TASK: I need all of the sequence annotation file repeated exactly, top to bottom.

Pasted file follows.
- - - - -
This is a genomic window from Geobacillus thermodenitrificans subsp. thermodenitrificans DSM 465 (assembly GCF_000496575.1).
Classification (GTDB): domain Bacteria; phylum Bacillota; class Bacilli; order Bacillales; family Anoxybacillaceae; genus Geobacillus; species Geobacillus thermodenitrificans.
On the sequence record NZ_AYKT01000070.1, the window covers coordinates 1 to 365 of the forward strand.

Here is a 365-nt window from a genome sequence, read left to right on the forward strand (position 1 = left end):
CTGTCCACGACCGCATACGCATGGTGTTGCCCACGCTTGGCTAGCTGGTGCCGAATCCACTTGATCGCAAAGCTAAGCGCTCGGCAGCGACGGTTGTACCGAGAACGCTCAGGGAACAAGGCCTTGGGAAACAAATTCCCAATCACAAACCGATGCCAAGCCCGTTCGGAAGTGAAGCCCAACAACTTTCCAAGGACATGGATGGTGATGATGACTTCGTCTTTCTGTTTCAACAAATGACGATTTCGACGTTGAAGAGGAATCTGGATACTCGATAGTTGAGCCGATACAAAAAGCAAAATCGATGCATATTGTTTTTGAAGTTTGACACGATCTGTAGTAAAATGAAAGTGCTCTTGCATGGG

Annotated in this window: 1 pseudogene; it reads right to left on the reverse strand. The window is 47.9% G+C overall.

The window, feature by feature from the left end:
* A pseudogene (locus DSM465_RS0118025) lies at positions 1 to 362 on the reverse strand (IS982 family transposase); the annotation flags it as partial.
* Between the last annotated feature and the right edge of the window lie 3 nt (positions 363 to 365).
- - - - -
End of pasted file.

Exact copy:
This is a genomic window from Geobacillus thermodenitrificans subsp. thermodenitrificans DSM 465 (assembly GCF_000496575.1).
Classification (GTDB): domain Bacteria; phylum Bacillota; class Bacilli; order Bacillales; family Anoxybacillaceae; genus Geobacillus; species Geobacillus thermodenitrificans.
On the sequence record NZ_AYKT01000070.1, the window covers coordinates 1 to 365 of the forward strand.

Here is a 365-nt window from a genome sequence, read left to right on the forward strand (position 1 = left end):
CTGTCCACGACCGCATACGCATGGTGTTGCCCACGCTTGGCTAGCTGGTGCCGAATCCACTTGATCGCAAAGCTAAGCGCTCGGCAGCGACGGTTGTACCGAGAACGCTCAGGGAACAAGGCCTTGGGAAACAAATTCCCAATCACAAACCGATGCCAAGCCCGTTCGGAAGTGAAGCCCAACAACTTTCCAAGGACATGGATGGTGATGATGACTTCGTCTTTCTGTTTCAACAAATGACGATTTCGACGTTGAAGAGGAATCTGGATACTCGATAGTTGAGCCGATACAAAAAGCAAAATCGATGCATATTGTTTTTGAAGTTTGACACGATCTGTAGTAAAATGAAAGTGCTCTTGCATGGG

Annotated in this window: 1 pseudogene; it reads right to left on the reverse strand. The window is 47.9% G+C overall.

The window, feature by feature from the left end:
* A pseudogene (locus DSM465_RS0118025) lies at positions 1 to 362 on the reverse strand (IS982 family transposase); the annotation flags it as partial.
* Between the last annotated feature and the right edge of the window lie 3 nt (positions 363 to 365).